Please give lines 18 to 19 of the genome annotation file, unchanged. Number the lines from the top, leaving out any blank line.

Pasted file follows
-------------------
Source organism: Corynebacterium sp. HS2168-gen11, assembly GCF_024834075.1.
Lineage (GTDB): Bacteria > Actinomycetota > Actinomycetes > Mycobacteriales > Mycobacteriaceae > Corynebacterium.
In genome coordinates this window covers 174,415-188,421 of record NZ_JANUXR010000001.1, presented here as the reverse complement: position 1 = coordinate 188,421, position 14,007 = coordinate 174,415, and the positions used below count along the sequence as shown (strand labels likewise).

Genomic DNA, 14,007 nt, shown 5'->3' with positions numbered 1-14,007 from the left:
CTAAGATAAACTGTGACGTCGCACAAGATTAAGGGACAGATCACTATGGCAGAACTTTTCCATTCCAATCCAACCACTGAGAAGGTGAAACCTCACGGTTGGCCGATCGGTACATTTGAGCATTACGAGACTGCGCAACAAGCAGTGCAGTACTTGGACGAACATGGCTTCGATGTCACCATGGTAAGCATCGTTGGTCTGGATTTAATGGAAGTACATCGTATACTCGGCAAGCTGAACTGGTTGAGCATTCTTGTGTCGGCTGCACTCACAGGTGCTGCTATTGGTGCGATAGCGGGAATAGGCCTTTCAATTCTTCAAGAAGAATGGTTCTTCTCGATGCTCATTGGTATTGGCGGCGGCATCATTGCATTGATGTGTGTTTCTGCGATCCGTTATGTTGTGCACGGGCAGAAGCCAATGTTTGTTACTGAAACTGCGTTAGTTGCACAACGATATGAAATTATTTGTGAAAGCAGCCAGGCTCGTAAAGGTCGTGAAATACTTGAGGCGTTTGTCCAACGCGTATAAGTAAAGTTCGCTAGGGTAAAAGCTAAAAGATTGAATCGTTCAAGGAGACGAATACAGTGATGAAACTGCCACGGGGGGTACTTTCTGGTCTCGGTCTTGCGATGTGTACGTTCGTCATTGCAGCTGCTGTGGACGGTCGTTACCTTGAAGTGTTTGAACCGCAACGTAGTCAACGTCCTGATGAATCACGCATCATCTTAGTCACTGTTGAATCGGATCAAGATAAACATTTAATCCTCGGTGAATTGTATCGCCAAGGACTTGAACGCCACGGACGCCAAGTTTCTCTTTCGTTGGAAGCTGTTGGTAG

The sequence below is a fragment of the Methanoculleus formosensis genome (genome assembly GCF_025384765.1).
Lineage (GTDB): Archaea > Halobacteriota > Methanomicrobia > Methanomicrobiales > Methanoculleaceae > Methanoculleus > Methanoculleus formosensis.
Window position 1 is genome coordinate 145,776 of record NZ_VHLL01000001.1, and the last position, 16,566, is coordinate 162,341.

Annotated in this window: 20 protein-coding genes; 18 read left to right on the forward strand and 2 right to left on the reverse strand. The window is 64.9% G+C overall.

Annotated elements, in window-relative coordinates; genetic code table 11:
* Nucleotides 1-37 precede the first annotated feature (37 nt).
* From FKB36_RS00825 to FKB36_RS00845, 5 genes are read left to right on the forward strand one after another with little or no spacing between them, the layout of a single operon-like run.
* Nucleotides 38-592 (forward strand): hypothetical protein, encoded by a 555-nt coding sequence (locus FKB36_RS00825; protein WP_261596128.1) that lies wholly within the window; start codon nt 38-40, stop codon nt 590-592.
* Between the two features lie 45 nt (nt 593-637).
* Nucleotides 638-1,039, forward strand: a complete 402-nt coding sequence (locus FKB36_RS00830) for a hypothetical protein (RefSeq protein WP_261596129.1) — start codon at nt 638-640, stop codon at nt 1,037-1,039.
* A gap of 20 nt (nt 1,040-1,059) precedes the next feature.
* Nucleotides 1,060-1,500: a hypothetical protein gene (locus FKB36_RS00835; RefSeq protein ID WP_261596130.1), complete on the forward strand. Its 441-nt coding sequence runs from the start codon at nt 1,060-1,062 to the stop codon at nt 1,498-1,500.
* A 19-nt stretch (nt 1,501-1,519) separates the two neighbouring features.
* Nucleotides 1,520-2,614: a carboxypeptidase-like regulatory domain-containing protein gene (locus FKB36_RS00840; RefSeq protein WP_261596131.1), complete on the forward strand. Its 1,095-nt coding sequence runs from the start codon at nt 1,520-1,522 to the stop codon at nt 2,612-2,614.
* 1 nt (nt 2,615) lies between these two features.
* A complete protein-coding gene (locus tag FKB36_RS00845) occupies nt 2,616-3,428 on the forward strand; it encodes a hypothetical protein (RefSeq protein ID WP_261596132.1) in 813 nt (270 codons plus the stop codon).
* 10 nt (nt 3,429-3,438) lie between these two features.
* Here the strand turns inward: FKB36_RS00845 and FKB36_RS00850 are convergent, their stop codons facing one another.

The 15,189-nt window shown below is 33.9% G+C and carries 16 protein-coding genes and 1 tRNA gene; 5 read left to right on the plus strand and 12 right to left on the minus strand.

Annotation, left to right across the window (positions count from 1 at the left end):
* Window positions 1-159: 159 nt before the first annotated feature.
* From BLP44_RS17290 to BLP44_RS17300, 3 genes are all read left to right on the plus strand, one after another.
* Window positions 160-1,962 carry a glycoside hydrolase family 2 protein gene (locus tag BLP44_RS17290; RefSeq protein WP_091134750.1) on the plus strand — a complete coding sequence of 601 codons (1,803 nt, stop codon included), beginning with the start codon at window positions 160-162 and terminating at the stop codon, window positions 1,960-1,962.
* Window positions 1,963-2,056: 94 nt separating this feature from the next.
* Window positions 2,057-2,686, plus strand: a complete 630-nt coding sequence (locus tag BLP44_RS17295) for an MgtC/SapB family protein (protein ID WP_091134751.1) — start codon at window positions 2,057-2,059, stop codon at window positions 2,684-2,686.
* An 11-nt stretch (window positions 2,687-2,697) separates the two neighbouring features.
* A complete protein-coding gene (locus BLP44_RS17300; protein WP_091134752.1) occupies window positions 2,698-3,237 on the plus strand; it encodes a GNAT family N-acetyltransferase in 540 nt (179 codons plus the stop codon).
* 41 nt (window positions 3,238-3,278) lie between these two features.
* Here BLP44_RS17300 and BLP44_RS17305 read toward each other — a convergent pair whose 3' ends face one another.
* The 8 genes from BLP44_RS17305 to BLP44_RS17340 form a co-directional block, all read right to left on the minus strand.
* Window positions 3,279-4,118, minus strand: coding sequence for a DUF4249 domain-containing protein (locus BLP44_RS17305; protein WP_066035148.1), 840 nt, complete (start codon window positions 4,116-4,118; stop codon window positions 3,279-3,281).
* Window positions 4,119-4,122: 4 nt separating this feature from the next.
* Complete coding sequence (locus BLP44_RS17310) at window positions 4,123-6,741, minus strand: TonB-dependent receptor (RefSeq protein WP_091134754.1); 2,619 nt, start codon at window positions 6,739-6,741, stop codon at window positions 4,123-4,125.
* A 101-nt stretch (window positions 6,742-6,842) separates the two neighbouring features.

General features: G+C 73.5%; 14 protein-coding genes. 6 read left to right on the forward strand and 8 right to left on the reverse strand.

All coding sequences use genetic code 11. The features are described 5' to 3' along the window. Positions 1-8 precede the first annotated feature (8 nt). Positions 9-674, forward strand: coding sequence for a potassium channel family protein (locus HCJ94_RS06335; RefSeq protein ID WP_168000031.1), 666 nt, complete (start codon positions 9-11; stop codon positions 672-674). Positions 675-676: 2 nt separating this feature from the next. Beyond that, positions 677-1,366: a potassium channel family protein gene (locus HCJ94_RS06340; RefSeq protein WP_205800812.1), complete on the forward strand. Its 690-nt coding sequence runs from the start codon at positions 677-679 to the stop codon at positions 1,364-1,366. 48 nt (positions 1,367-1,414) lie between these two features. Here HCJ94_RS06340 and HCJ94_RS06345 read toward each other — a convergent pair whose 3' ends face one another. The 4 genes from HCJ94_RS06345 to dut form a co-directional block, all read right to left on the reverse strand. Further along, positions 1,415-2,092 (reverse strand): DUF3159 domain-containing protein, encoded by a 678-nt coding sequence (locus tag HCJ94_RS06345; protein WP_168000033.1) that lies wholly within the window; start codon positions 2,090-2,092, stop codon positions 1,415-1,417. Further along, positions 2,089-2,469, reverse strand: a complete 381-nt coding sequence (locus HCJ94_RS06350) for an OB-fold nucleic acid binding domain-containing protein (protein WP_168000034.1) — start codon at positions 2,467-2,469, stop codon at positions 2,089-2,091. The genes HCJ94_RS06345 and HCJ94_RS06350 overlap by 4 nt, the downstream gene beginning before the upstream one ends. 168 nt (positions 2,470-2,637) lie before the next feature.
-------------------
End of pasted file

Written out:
* A 19-nt stretch (nt 1,501-1,519) separates the two neighbouring features.
* Nucleotides 1,520-2,614: a carboxypeptidase-like regulatory domain-containing protein gene (locus FKB36_RS00840; RefSeq protein WP_261596131.1), complete on the forward strand. Its 1,095-nt coding sequence runs from the start codon at nt 1,520-1,522 to the stop codon at nt 2,612-2,614.